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Kitchen Gardening

Container Cucumber Report

How well did three different kinds of cucumbers grow in one patio container? Here are the results of the great cucumber experiment of 2012.

  • Three container-grown cucumbers include (from left to right) bright green 'Thai Mai Sai', smooth green 'Manny' and the unusually long 'Japanese Soyu'. 
    Photo/Illustration: Jodi Torpey
  • A trellis helps make the most of available space for growing cucumbers in a container.
    Photo/Illustration: Jodi Torpey

In June I wrote about planting and growing cucumbers in a large container on my patio garden. I planted three different varieties in the container, added a tall trellis and watched the vines grow and form fruit in a just over two months.

I’d be hard pressed to say which one of the three cucumbers is my favorite because each one offers something special. 

‘Manny’ is a crisp and smooth-skinned cucumber that maintains a slim, straight shape and grows to about 6 inches. Harris Seeds sent a packet of about 10 seeds for me to try in my garden and I’m so glad they did. I really like the thin skin on this organic cucumber, because it means peeling is optional. ‘Manny’ is juicy with a sweet taste, making it a perfect sliced addition to salads and sandwiches or simply cutting into spears for a snack. ‘Manny’ was ready to pick and enjoy before the other two cucumber varieties.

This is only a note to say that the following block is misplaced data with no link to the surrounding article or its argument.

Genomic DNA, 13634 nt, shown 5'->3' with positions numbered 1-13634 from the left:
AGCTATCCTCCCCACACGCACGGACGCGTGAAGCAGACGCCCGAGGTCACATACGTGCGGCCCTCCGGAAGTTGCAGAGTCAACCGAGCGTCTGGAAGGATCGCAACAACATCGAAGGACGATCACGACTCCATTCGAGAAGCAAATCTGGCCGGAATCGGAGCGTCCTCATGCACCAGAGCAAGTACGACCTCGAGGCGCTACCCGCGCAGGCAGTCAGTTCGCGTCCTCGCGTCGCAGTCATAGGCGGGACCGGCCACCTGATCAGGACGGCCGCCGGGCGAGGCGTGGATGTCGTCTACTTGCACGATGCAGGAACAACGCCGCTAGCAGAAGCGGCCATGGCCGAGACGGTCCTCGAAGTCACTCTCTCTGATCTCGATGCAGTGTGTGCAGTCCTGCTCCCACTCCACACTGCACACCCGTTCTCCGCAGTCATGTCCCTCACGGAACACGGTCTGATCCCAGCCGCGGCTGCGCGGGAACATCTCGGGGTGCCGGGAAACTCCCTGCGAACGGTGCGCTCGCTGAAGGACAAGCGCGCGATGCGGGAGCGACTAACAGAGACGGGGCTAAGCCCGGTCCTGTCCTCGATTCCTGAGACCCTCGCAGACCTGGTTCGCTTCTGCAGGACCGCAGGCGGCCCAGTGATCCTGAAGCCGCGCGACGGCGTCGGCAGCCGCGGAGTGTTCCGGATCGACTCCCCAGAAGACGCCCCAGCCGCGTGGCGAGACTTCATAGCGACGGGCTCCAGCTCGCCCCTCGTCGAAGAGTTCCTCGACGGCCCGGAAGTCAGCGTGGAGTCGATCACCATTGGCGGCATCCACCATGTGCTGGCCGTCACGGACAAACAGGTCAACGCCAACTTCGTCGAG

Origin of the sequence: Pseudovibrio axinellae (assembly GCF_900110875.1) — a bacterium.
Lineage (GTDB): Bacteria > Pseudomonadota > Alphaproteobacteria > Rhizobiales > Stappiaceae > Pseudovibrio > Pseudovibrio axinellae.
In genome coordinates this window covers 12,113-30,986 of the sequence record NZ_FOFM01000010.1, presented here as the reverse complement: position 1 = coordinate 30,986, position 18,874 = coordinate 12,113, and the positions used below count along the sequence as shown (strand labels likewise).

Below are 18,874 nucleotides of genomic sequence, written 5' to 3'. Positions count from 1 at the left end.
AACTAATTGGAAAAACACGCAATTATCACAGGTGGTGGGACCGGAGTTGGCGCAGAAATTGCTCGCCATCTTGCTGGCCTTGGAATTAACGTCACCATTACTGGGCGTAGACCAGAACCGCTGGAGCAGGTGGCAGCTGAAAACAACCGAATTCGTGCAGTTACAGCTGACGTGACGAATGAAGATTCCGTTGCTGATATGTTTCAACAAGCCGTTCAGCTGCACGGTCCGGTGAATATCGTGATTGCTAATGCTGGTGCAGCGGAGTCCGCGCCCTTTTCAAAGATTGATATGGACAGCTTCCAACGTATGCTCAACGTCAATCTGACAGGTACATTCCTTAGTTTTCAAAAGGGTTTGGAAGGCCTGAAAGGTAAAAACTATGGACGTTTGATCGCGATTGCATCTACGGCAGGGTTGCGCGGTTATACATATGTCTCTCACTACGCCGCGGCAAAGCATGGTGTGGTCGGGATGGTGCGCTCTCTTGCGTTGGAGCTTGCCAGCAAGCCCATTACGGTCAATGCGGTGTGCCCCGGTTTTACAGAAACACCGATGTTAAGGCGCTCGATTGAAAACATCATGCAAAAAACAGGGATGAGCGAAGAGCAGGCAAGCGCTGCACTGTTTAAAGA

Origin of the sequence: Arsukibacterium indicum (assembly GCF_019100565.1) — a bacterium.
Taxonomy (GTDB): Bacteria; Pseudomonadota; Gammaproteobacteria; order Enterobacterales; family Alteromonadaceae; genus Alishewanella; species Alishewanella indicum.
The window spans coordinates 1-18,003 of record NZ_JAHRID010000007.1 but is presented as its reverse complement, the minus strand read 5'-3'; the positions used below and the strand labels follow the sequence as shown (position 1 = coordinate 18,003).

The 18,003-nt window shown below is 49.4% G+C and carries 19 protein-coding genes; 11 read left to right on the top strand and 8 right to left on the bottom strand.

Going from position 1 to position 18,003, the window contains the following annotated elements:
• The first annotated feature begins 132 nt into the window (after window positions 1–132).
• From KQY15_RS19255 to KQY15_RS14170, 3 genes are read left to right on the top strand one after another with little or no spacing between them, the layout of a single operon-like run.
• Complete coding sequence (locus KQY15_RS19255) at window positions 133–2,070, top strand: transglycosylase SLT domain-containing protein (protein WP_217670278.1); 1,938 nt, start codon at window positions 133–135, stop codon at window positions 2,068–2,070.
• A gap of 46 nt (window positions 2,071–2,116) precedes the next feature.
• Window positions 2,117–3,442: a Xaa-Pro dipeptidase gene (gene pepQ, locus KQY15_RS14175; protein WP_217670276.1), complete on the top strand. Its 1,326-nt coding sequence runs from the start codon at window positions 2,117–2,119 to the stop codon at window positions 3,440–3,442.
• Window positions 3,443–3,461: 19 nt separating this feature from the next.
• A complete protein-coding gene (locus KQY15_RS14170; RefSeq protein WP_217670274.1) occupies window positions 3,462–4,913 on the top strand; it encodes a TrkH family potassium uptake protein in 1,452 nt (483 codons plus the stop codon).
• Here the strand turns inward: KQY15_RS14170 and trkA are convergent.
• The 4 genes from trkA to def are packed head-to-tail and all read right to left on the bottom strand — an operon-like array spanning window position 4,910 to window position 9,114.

The ‘Thai Mai Sai’ cucumber seeds are from Baker Creek Heirloom Seeds. I came across these seeds during a seed swap at the National Heirloom Expo in Santa Rosa, Calif., last September. This heirloom cucumber variety gets its name from Mai Sai, a town in northern Thailand. I like this cucumber because it looks just like a good old-fashioned cuke with its rounded shape and smooth, stripey light-green skin. The fruit leans a bit toward the bitter side, so I try to pick these before they grow too large. ‘Thai Mai Sai’ makes a good pickling cucumber.

The most unusual cucumber of the trio is the ‘Japanese Soyu Burpless’ from Botanical Interests. This Asian heirloom variety grows to more than 16 inches long, is a little spiny and has fairly deep ridges. I’ve really enjoyed this cucumber because of its sweet delicate taste and attractive appearance when sliced. Most of these cukes have grown perfectly straight on the trellis and others have curled, adding to their interest. 

Planting and growing three different cucumber varieties in one patio container was an enjoyable experiment because it offered such a nice assortment of fruit. Because the container sits off the ground, I could do the planting standing up. This system also makes it much easier to harvest the fruit than in a conventional garden setting.

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